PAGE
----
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Retro Baltimore

Retro: In 1970, Dulaney Valley Memorial Gardens opened a pet cemetery. Now, it’s opening a pet funeral home.

Dulaney Valley Memorial Gardens in Timonium has built a new pet funeral home dedicated to pet services and funerals.

Established in 1958, Dulaney Valley Memorial Gardens in Timonium has been the final resting place for nearly 40,000 people, including former U.S. Vice President Spiro T. Agnew, Maryland Gov. William Donald Schaefer, Federal Maritime Commission Chairwoman and U.S. Rep. Helen Delich Bentley, and such Colts greats as Johnny Unitas and Artie Donovan, among other notable and lesser-known Marylanders.

In addition to humans, it’s also home for family pets.

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The cemetery’s pet services have expanded since 1970, when it opened Pet Haven for the burial of pets. The cemetery has since expanded after the original 3,000 plots were sold out. In 2010, it added Pet Sanctuary, featuring a bronze statue of a golden retriever and a tabby cat as its centerpiece, and that same year, Faithful Friends opened, where owners can be buried with their pets.

On Saturday, the cemetery will dedicate its latest addition, the Dulaney Valley Pet Loss Center, a funeral home whose sole mission is dedicated to pet services and funerals.

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“We have more than 4,000 pets buried here and handle about 100 burials a year, and it’s growing,” said Amy S. Shimp, who has been the cemetery’s general manager since 2007. “The Pet Loss Center is where people can come to grieve and have the ability to say goodbye to their beloved pets or witness their cremation, if that’s what they have chosen, and receive grief counseling.”

Shimp said formerly, people dropped off their pets at the veterinarian and left them there as their lives were ending.

“Over the years, and particularly since the pandemic, we have seen growth exponentially in this area as pets have become more a part of families, and now, their owners want to celebrate their lives,” she said.

Shimp said its residents are more than just cats and dogs.

“We have taken care of ferrets, lizards, chickens, potbellied pigs, guinea pigs, rabbits, birds, chinchillas, squirrels, a horse and even a parrot that danced to the music whenever he heard the Four Tops,” she said. “And at its funeral, we had the Four Tops playing softly in the background.”

She added: “People love their pets unconditionally.”

She recalled a family who wanted to bury their cats together — at the time, one cat had recently died, and the other, who had died earlier, had been stuffed.

“The brother cat had died earlier and had been stuffed by a taxidermist,” she said. “It was the family’s wish that they be buried together at the same time, and it was a very moving service.”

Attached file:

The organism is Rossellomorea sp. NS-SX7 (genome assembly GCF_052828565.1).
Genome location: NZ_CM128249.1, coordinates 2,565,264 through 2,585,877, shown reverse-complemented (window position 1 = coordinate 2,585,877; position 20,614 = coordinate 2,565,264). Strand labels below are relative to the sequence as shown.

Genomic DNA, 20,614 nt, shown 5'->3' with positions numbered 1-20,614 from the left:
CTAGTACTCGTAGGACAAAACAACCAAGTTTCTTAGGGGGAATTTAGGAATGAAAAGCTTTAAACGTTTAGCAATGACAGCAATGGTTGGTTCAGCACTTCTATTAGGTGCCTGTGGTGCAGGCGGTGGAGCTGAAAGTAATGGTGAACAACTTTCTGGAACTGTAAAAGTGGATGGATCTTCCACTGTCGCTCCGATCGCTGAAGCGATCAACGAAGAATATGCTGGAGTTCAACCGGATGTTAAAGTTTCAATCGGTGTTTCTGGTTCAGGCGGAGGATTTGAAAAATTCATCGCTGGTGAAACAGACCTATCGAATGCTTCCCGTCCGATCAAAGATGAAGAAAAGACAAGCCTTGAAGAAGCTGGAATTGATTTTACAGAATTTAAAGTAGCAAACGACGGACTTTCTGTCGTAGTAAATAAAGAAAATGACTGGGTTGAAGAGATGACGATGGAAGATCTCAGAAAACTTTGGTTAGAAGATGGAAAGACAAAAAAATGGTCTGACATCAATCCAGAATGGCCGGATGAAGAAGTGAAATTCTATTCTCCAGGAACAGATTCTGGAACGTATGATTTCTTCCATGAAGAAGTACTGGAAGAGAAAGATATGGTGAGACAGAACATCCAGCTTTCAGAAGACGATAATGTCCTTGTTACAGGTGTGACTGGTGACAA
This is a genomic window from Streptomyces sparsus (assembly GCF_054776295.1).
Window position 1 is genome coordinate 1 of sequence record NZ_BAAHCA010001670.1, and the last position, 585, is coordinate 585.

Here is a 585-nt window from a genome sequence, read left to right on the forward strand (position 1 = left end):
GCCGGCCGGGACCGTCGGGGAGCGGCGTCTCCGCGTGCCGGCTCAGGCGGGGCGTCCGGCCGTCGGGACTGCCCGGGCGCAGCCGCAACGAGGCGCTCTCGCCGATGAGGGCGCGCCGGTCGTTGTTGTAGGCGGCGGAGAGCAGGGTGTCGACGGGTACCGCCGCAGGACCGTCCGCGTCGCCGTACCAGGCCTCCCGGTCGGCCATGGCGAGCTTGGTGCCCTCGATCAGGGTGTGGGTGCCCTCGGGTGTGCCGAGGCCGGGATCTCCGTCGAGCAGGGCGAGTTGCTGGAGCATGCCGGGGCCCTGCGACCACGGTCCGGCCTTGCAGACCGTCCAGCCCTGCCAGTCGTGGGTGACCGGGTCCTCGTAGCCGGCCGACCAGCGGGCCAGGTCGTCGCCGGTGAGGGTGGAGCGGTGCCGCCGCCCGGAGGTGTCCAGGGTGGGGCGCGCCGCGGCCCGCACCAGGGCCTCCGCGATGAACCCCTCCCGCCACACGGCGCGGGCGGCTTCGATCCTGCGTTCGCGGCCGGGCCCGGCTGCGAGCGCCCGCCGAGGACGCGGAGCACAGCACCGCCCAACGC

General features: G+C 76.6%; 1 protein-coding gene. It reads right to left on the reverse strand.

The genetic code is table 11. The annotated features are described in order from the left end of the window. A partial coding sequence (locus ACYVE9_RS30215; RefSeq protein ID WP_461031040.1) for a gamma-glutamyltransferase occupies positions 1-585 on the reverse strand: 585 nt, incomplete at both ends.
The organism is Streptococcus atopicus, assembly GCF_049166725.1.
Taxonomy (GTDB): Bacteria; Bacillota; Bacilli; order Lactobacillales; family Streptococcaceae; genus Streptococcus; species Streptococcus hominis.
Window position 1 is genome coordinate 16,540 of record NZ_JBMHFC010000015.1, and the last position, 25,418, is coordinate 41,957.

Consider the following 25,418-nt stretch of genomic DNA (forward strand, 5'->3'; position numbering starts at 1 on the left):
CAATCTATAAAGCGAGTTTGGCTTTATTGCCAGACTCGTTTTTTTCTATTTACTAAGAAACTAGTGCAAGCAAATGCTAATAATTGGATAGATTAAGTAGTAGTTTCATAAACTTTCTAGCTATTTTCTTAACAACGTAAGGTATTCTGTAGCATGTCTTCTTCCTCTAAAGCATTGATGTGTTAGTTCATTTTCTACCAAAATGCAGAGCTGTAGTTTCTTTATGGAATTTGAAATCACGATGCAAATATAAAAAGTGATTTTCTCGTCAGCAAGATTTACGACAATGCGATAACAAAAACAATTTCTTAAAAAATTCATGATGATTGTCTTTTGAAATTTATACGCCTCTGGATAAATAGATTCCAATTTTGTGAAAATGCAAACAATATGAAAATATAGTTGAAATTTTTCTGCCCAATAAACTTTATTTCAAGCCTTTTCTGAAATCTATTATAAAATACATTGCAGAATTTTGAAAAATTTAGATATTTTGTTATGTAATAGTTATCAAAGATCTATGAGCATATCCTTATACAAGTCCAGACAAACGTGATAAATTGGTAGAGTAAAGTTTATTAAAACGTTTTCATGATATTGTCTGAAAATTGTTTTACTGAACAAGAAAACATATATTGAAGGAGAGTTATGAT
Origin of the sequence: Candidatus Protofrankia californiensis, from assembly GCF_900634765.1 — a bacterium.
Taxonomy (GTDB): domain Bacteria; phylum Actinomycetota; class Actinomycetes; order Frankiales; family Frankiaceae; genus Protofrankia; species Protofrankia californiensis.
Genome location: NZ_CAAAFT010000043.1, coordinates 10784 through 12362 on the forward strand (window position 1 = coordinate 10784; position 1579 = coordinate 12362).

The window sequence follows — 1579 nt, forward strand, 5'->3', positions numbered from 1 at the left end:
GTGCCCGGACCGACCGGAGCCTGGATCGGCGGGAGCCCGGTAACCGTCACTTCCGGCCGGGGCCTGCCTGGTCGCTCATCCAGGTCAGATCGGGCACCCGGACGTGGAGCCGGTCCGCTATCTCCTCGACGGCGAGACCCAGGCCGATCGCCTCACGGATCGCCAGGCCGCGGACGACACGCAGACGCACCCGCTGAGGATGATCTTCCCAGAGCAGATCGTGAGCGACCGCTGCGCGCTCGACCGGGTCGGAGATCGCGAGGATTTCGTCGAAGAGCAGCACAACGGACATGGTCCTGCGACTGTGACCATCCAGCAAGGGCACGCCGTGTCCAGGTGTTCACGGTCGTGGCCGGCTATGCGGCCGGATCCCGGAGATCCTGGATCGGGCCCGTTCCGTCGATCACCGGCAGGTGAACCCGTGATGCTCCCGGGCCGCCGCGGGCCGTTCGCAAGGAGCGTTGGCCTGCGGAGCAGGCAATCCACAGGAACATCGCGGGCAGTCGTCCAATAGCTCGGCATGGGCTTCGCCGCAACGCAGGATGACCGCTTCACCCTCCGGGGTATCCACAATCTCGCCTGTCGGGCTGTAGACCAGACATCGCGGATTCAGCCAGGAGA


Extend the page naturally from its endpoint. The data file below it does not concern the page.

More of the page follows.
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Costs can vary, like any other funeral, she said, because of what “families want.”

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“Money is not a focus when it comes to saying goodbye to your loved one, and we try and work with our families,” said Shimp, who formerly worked at Druid Ridge Cemetery in Pikesville, before coming to Dulaney Valley Memorial Gardens.

Since 1967, Dulaney has provided free burial and memorial services to police and fire service canines.

People from as far away as Chicago have brought their pets to the Timonium cemetery, Shimp said.

“We serve a 20-mile radius for humans, but it’s more like a 50- to 60-mile radius for their pets,” Shimp explained in a 2015 interview with The Jeffersonian. “During holidays, per square foot, there are more people visiting and leaving flowers for pets than people.”

Dulaney Valley Memorial Gardens is one of six pet cemeteries in the state. One of the oldest not only in the state but in the world is the Rosa Bonheur Memorial Park in Elkridge, which opened in 1935 but hasn’t conducted a burial since 2003.

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In 1979, the cemetery, named for the 19th century French artist who was known for her realistic animal paintings, made national news when it allowed human burials with their pets. Among its celebrated residents are Mary Ann, the Baltimore Zoo’s first elephant, who died in 1942 and was buried there after falling during her sleep and injuring her spine; a celebrated World War II combat dog that was given the rank of corporal; former Washington Bullets basketball team mascot dogs; and Willie, who was Gov. Schaefer’s faithful companion.

The Blessing of the Pets and Remembrance Ceremony at Dulaney Valley Memorial Gardens, which will accompany the dedication of the Pet Loss Center, begins at 10 a.m. Saturday. The event will also feature Coleen Ellis, a nationally recognized author and expert on the role of pets in our lives and pet loss, Shimp said.


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